Monday, May 18, 2015

Things I learned in Community College

I recently graduated from community college. I started in the Fall after I graduated high school in 2011. I was a baby and I barely even wanted to be there.

I finished in 2014, back in December, and had to wait for the spring graduation since my campus doesn't have a winter grad.

This is just a few things I had to learn in that span of time. I think I will make more of these, but this is just the top ones I thought of when I decided I wanted to put this up.

  1. 8AM classes are sent from the Devil, but probably for a good reason. If it's a class that you can't keep your mind in, sometimes it's better to schedule it for the beginning of the day. I took 8AM Statistics because math has never been something good for me and when I would schedule it in the afternoon, it made it even harder to get through for me.
  2. Take advantage of very opportunity you see. Even if it's just some random poster you glimpse near the bookstore, some random post on your campus' social media, and even if you think it won't apply to you, fucking look into it. Things catch our attention for a reason, and there is never harm in finding out what something is about! Because of this lil piece of advice, I got to go on three pretty big trips, two of which were out of this state (Washington, DC & Chicago! holla!), and I joined a club that has really furthered me and will continue to help me even as an alumni.
  3. Participate with things going on in the classroom and on campus. A lot of people have this idea that in college your voice is useless, however if you're at a community college these are the class sizes that are directed towards you as the student to learn to use your voice, because later if you transfer you're going to need this skill. When it comes to events on campus, get in on it. There is this whole bullshit clause that people attach to community colleges, saying they're only an extension of high school and not a real college education, which is really not true. There are going to be events. There are going to be workshops. There are going to be panels. There are going to be things that participating in will help you, inform you, and entertain you.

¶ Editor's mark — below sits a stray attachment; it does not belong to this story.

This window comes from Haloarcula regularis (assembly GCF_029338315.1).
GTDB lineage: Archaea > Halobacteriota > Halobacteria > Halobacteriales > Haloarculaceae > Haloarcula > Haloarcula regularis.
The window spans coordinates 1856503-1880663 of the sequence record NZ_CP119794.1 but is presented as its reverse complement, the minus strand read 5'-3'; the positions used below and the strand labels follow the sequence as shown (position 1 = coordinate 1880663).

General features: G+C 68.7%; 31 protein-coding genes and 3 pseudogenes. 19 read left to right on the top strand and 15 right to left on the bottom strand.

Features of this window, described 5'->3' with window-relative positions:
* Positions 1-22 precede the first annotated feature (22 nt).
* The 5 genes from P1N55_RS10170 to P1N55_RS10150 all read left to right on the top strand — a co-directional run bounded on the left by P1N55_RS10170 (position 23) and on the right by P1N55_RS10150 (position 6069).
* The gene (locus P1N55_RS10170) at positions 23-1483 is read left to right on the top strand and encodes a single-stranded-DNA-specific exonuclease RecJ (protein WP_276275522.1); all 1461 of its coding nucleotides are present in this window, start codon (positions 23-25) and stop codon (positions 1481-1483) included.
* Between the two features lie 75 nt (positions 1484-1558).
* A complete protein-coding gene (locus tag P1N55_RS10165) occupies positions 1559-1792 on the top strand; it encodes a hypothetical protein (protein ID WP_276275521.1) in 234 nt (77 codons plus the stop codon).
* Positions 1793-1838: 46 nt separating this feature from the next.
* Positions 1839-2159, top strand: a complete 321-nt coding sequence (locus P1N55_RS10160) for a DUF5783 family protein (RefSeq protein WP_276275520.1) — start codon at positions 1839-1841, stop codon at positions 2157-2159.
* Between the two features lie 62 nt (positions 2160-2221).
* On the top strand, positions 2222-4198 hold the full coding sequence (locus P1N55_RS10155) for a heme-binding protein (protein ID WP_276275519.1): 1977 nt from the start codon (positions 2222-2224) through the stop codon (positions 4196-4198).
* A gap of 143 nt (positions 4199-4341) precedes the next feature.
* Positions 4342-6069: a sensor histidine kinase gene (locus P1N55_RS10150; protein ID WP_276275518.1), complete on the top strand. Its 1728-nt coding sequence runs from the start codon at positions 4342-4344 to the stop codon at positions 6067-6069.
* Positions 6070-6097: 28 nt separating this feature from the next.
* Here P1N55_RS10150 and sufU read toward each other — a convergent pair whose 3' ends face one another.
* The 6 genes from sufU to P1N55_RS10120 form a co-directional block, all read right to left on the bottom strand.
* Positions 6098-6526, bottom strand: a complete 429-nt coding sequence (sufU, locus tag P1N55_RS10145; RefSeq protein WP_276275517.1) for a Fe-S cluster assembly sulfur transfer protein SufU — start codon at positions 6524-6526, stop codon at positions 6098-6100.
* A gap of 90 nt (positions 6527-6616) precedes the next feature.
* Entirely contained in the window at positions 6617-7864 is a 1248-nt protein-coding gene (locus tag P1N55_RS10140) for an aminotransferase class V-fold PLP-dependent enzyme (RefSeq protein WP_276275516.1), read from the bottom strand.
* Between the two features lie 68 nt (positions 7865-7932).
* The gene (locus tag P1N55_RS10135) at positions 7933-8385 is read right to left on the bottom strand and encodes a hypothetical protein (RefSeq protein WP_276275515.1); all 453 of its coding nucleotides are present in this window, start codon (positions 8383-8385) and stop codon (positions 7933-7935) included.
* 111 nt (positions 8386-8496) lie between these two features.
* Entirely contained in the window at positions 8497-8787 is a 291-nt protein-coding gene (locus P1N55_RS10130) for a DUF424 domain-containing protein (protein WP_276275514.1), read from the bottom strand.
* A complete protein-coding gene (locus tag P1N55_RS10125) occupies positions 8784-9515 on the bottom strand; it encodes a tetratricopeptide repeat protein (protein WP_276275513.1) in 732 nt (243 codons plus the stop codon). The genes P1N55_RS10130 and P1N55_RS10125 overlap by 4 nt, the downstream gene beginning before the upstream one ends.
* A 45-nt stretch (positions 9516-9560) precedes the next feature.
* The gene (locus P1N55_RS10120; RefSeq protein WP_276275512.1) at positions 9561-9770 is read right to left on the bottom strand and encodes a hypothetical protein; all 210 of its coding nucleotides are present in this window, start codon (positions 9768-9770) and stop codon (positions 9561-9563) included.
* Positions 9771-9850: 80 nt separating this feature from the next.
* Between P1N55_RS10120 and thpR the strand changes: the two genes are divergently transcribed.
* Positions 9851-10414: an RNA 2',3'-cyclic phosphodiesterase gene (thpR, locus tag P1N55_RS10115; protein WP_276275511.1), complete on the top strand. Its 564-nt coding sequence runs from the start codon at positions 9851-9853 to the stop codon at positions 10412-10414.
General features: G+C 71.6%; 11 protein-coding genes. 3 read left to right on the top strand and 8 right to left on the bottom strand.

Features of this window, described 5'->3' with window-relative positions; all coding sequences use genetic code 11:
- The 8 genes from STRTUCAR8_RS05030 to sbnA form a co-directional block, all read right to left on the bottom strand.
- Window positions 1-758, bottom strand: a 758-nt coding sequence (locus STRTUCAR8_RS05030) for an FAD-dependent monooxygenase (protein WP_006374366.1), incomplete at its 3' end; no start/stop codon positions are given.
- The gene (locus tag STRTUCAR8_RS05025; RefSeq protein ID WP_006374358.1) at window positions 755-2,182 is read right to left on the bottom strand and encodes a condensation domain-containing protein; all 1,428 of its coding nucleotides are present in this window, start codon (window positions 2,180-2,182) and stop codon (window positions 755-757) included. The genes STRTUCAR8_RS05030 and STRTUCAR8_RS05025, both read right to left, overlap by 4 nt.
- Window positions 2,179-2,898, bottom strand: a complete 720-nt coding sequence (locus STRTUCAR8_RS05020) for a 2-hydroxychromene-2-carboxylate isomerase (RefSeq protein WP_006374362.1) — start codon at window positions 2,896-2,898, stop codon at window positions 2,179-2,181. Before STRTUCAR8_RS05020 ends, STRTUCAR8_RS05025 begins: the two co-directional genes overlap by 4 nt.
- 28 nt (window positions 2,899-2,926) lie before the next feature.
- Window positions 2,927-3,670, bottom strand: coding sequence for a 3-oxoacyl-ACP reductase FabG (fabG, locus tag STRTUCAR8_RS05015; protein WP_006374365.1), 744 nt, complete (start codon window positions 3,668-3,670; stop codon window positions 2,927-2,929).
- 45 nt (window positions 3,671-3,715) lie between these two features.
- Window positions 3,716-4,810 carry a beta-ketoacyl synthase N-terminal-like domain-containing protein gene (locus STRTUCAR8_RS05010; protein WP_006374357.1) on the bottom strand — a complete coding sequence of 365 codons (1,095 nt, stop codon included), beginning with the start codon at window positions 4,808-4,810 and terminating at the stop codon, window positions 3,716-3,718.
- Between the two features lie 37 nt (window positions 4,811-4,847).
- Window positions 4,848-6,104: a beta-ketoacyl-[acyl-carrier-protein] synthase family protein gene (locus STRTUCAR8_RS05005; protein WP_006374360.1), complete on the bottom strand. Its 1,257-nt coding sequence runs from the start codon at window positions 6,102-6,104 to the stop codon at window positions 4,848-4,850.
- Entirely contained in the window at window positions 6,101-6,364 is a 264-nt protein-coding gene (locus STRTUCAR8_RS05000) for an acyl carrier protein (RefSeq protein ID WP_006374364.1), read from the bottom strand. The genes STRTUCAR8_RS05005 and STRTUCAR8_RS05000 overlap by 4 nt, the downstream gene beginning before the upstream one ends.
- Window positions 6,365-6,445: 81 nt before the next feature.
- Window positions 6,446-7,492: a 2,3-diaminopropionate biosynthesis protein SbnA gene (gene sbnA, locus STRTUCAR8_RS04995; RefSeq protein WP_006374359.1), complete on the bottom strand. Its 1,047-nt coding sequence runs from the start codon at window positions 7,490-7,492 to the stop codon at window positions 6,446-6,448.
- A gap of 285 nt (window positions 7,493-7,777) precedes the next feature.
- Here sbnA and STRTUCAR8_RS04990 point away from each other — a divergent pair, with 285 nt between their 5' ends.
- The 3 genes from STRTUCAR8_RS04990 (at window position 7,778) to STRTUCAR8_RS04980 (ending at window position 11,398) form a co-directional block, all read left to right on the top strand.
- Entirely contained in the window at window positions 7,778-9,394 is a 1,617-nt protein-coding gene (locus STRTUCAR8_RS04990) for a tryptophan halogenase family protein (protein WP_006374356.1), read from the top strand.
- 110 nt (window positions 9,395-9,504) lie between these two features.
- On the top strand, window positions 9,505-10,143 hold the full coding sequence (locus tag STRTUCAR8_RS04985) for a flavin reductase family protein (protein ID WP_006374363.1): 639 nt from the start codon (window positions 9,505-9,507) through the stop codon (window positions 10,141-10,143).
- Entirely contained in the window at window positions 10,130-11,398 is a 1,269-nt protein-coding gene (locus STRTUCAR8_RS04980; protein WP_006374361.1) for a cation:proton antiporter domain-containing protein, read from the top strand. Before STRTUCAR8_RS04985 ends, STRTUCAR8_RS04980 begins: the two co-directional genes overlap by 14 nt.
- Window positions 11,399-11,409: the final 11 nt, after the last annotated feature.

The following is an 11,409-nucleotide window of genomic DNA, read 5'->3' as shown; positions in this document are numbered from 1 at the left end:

4. Give yourself a class to look forward to. If you give yourself only strenuous classes, you'll have a hard work load. I learned this the hard way, as a little baby 18 year old in my second semester, crying in the bathroom because, "WHY IS THIS SO HARD? why can't i do anything right? why do i not want to ever get out of bed? why does it physically hurt to be here??" I learned that I was having a bad time because I had weighed myself down with only classes that were, yes, necessary, but that no, I did not need to take them all at the same time. You need electives for your degree anyway, so, HEY, give yourself a fun class, something to look forward to, and something that will be easy on your mind. 
BONUS TIP: use ratemyprofessor, ya'll. But with a grain of salt. I still use it for everything, but I always remember that people generally review someone when they're pissed. So just because someone is pissed, doesn't mean a lot about your decision.. now when like 50 people over the past likeeeee 3 years, then hey maybe you shouldn't take that professor. 

A photo from my graduation on May 15, 2015

Here's my recent vlog, which is also alllll about my graduation!

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